Skywayman: The Story of Frank W. Abagnale Jr.
Practicing and Evading the Law
While in Louisiana, Frank met up with a stewardess who he met during his deadheading adventures several years prior. The two dated for a while, but the woman never knew Frank's real identity for fear that she might expose his illegal escapades. Instead, Frank led her to believe that he was not only an airline co-pilot but that he also had a degree in law, although he never practiced.
During a party one night that the two attended, Frank's girlfriend introduced him to a lawyer who worked in the offices of the state's district attorney. The lawyer took an interest in him, especially because Frank claimed that he received his law degree from Harvard. The lawyer told Frank that there was a position open at the attorney general's offices that he should pursue. He said to Frank that all he had to do was take his university transcripts to the examiner's office and apply for the Louisiana bar examination. Once he passed the bar, Frank would be able to fill the position.
It was a challenge that intrigued Frank and he believed that he might actually be able to pull it off. Not long after his conversation with the lawyer, Frank made counterfeit transcripts, allegedly from Harvard Law School. After conducting research on the classes offered at Harvard, he gathered the necessary materials to construct the mock transcripts. The end result was impressive. Although he had never seen an actual transcript from the law school, it looked as if it might be able to pass as real. He decided to give it a try and put it to the test.
The next step was to attempt the bar exam. Frank studied law books for weeks before he felt confident enough to take the test. Once he felt he knew a sufficient amount to pass, he registered with the examiner's office, supplying them with his fake transcripts. Eventually he was summoned to the office to take the exam. It was no surprise that he flunked, since he had never attended law school in his life.
Frank later stated in an interview with Faraci that "Louisiana at the time allowed you to (take) the Bar over and over as many times as you needed. It was really a matter of eliminating what you got wrong", which was exactly what he did. Surprisingly, after his third try Frank passed and received a license to practice law.
Shortly thereafter, Frank applied for the job at the offices of the attorney general. Following an interview, he was hired as a legal assistant working in the corporate law division of the attorney general. He was also given an annual salary of approximately $13,000. Frank had risen to the challenge and succeeded in his quest. There was no doubt that his art of deception had rivaled some of the most talented con artists in history.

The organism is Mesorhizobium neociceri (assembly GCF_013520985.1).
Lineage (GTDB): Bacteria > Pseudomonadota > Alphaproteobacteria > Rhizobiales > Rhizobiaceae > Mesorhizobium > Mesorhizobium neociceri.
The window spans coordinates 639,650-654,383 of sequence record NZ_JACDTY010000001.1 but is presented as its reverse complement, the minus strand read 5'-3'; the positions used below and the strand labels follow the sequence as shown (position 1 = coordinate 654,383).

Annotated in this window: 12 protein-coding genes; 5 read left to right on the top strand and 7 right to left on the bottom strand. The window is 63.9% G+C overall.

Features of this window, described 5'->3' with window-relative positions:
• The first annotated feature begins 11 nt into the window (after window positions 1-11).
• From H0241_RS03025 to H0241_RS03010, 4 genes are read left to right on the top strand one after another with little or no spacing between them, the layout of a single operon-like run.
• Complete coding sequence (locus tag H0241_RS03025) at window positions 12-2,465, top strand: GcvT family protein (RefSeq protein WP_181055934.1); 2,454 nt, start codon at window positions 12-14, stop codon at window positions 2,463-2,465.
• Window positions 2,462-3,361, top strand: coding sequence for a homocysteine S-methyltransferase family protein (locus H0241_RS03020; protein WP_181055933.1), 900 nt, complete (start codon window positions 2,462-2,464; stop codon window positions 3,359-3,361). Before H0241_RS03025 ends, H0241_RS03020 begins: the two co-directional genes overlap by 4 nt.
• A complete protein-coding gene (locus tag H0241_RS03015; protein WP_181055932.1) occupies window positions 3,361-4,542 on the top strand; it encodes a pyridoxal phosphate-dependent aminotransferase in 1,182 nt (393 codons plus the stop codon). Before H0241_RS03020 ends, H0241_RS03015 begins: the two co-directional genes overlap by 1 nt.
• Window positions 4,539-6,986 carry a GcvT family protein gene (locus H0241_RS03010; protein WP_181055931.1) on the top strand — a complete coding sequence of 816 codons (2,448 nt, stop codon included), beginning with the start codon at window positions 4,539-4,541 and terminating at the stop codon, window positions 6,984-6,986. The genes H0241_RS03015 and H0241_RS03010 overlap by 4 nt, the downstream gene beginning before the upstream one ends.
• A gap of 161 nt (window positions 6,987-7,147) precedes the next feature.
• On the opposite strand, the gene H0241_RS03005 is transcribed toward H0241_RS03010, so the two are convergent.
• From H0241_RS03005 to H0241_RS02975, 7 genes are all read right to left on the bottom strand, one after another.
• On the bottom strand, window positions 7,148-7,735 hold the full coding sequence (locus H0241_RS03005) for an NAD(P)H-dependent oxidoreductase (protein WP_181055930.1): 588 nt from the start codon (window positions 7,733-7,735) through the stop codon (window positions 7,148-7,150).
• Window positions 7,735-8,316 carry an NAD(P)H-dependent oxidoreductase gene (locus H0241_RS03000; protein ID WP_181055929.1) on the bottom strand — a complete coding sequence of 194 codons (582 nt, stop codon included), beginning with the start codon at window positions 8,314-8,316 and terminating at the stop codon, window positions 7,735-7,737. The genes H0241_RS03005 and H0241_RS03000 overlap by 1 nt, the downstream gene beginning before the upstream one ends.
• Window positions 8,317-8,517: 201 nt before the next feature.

According to his autobiography, Frank enjoyed his new position, regardless of the fact that he was more or less a glamorized errand boy, fetching documents and even coffee for his superiors. Even though he acquired the job under false pretenses, Frank was earning a somewhat legitimate living, which paid well. It seemed as if he had found his niche, yet Frank's false sense of security didn't last long.
The attorney general had on his staff another lawyer who happened to be a real Harvard graduate. Frank began to feel the pressure, especially when the new lawyer made repeated attempts to befriend his alleged fellow alumni. When the lawyer began to ask too many questions about his background, Frank became particularly uncomfortable. He knew that if he were to stay there for a prolonged period of time, his scheme would be uncovered or the authorities would eventually catch up with him. Frank decided to leave his job as a lawyer and pursue another career.
Frank fell back temporarily into his old persona as an airline co-pilot. This time, he acquired a second uniform from Trans World Airways (TWA) and created a new FAA license and ID pass card. Thus, he had a complete set of credentials for both Pan Am and TWA. Once again, he was free to travel around the world, cashing bad checks with unsuspecting banks.